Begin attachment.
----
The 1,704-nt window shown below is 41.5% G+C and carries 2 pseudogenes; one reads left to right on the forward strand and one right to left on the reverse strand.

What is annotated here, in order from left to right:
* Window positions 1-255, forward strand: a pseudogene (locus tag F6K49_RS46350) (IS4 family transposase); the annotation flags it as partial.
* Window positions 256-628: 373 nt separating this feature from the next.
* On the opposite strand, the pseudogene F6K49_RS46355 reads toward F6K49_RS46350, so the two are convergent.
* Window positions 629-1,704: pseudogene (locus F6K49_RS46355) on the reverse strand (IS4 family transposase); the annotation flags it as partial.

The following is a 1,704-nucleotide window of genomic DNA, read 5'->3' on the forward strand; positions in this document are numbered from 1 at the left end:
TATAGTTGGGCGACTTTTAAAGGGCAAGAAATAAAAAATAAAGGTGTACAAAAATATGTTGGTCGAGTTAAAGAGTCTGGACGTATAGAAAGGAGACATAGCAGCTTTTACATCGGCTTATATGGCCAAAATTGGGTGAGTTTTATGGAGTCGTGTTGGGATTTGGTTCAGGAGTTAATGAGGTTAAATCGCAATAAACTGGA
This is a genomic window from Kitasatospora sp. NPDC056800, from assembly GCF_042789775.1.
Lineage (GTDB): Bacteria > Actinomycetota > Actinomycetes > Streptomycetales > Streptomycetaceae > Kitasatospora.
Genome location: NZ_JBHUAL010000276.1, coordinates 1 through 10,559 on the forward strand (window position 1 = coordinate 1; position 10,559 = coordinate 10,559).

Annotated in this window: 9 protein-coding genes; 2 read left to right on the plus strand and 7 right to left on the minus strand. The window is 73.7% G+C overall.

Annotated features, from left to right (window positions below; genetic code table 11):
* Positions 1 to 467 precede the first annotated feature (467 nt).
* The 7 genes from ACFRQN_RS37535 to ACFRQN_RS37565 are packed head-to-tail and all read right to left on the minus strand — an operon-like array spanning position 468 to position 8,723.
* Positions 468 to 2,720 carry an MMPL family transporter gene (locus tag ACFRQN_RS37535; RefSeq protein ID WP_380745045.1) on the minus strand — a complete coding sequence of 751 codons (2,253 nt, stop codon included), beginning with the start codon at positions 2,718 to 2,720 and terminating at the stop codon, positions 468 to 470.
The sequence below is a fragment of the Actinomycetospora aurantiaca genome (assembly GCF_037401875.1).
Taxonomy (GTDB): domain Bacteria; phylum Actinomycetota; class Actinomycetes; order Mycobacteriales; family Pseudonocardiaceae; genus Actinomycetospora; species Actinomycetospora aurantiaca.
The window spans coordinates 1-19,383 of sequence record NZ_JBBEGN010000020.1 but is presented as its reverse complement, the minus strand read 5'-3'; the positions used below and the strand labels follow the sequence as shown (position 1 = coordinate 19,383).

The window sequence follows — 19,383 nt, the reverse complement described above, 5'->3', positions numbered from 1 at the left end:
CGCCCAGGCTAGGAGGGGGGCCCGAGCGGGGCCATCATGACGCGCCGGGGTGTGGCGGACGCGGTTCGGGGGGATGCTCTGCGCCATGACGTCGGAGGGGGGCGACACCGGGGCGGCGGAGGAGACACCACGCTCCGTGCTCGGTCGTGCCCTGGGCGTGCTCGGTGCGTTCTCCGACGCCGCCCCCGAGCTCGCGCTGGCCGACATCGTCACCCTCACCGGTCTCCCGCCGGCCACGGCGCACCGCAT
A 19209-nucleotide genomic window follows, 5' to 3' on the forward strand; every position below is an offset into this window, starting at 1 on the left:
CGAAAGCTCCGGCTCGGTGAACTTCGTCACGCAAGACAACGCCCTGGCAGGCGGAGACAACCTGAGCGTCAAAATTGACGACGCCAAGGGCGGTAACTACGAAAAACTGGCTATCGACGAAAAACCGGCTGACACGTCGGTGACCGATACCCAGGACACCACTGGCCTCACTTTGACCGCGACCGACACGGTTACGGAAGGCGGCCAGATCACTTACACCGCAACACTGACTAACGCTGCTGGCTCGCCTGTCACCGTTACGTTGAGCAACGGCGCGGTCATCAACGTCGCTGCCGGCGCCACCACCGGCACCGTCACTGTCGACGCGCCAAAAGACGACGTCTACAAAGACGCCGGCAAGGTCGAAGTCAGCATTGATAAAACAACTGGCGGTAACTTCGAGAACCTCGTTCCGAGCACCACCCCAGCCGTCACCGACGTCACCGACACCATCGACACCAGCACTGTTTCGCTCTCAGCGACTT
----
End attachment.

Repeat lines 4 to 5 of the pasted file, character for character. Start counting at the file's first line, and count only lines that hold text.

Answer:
* Window positions 256-628: 373 nt separating this feature from the next.
* On the opposite strand, the pseudogene F6K49_RS46355 reads toward F6K49_RS46350, so the two are convergent.